35. Dewey, decimated
November 29th, 2020
On April 29th 1986 the largest library fire in American history broke out at the Los Angeles Central Library, destroying over 400,000 books and damaging more than 700,000. Susan Orlean’s The Library Book is ostensibly a book about the fire, but feels more like a tender cross-section cut through the building to reveal the people and processes that power it, and the history that built it. I’m barely halfway through the thing and I’m already in love.
If you’re a person who loves books and libraries, it’s a poignant reading experience, particularly during COVID. There’s a vicarious pleasure in Orlean’s descriptions of idly wandering the stacks and her ASMR-like painting of the sonic landscape of the library. But her procedural breakdown of how the fire started, spread, and remained blazing for seven hours is unexpectedly moving, particularly in light of passages like these that underline the wealth of what was lost:
Things are always coming in and going out of a library, so it’s impossible to know what it contains on any given day. By 1986, Central Library’s contents were valued, for insurance purposes, at roughly $69 million. They included at least two million books, manuscripts, maps, magazines, newspapers, atlases, and musical scores; four thousand documentary films; census records dating back to 1790; theater programs of every play produced in Los Angeles since 1880; and telephone directories for every single American city with a population over ten thousand. It had America’s finest assemblage of books on the subject of rubber, donated in 1935 by Mr. Harry Pearson, a noted rubber authority. It had a Shakespeare folio; a quarter million photographs of Los Angeles dating back to 1850; car repair manuals for every single make and model of automobile staring with the Model T; five hundred folk dolls from around the world; the only comprehensive patent collection in the western United States; and twenty-one thousand books about sports. It housed the largest collection of books on food and cooking in the country—twelve thousand volumes, which included three hundred on French cuisine, thirty on cooking with oranges and lemons, and six guides to cooking with insects, including in the classic Butterflies in My Stomach.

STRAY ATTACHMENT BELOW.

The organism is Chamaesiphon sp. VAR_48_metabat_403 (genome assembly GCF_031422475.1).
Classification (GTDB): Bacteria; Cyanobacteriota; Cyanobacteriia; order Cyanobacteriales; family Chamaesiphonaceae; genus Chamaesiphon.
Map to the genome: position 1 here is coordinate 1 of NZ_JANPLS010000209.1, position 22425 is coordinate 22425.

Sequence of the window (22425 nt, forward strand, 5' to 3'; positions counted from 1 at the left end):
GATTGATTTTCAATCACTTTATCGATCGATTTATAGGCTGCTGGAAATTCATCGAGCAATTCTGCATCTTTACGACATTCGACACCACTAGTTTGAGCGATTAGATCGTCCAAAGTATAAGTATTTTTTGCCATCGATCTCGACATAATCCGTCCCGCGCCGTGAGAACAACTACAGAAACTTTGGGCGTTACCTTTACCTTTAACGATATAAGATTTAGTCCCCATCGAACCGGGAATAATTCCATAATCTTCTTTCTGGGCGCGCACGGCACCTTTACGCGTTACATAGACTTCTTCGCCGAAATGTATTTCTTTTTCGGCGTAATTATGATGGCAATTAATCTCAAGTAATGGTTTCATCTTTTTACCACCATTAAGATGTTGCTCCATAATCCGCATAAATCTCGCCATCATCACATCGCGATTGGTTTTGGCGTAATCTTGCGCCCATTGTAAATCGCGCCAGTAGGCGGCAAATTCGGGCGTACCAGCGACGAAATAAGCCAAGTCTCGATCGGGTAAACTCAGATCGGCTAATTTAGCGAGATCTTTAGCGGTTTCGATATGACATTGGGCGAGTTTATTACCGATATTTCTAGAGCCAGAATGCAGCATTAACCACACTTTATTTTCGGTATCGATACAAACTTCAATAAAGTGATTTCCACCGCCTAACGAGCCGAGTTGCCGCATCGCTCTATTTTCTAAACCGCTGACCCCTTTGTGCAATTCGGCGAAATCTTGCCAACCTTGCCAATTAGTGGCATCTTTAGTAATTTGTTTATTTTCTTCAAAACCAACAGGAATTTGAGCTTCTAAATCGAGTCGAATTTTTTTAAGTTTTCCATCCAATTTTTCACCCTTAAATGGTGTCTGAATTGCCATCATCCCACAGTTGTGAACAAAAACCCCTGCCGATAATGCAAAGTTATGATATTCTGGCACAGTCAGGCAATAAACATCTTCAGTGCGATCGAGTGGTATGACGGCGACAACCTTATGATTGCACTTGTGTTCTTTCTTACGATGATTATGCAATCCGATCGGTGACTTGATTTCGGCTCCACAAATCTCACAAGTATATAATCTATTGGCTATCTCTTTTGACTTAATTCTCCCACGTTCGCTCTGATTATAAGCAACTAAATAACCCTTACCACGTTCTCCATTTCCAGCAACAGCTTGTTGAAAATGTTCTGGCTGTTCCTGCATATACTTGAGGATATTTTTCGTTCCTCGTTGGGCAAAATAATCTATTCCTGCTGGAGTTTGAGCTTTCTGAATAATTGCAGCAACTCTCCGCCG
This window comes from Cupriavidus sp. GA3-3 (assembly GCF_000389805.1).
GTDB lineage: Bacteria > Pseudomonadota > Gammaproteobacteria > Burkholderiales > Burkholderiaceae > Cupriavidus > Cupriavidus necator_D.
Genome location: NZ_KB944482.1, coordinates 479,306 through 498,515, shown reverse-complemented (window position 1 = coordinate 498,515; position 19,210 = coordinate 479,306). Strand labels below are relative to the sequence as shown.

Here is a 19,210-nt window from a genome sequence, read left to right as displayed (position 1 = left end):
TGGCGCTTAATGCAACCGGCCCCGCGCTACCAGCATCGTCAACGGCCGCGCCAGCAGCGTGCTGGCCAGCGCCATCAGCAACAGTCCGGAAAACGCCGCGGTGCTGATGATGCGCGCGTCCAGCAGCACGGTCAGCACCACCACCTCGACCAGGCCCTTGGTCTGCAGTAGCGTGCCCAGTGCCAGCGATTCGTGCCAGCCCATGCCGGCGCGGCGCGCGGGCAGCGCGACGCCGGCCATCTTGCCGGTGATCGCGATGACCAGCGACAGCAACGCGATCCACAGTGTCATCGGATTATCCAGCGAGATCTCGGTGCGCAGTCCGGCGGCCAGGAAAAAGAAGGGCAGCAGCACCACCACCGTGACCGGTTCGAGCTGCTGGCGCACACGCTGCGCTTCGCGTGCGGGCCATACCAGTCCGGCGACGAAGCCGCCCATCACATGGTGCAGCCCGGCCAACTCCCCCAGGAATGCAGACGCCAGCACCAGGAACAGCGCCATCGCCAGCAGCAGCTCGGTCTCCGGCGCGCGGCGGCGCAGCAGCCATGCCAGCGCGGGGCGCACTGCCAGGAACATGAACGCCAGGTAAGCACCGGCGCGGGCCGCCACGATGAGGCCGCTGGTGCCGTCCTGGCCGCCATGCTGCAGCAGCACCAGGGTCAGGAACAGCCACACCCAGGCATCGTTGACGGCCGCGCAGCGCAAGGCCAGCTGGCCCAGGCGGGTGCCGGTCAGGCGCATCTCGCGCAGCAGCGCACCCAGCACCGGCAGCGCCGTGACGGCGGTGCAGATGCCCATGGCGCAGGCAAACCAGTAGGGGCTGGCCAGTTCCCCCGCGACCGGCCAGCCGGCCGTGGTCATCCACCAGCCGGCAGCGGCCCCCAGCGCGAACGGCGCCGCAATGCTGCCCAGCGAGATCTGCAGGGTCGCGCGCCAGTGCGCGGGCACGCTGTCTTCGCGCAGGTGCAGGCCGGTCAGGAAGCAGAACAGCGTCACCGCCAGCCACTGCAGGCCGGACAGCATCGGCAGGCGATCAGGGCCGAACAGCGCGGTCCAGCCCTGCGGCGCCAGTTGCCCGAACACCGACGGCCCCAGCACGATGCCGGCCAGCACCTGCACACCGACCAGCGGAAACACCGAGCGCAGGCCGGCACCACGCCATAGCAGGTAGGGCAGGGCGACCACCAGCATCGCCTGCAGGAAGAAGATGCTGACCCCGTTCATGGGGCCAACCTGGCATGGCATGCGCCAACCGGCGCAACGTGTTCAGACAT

Lists like these are peppered throughout the book. One paragraph casually begins “Olivia Primanis, a book conservator with an expertise in mold and mildew…”. Entire stories are teased with lines like “The day Elvis Presley died, somebody checked out all of the library’s Elvis records, and never returned them,” and then left in the dust as Orlean’s research gallops onwards. Then there are paragraphs like these, which remind me just why the library is at the top of my list of places to visit when the world opens up again.
It wasn’t that time stopped in the library. It was as if it were captured here, collected here, and in all libraries—and not only my time, my life, but all human time as well. In the library, time is dammed up—not just stopped but saved. The library is a gathering pool of narratives and of the people who come to find them. It is where we can glimpse immortality; in the library, we can live forever.
© 2020 · Powered by Buttondown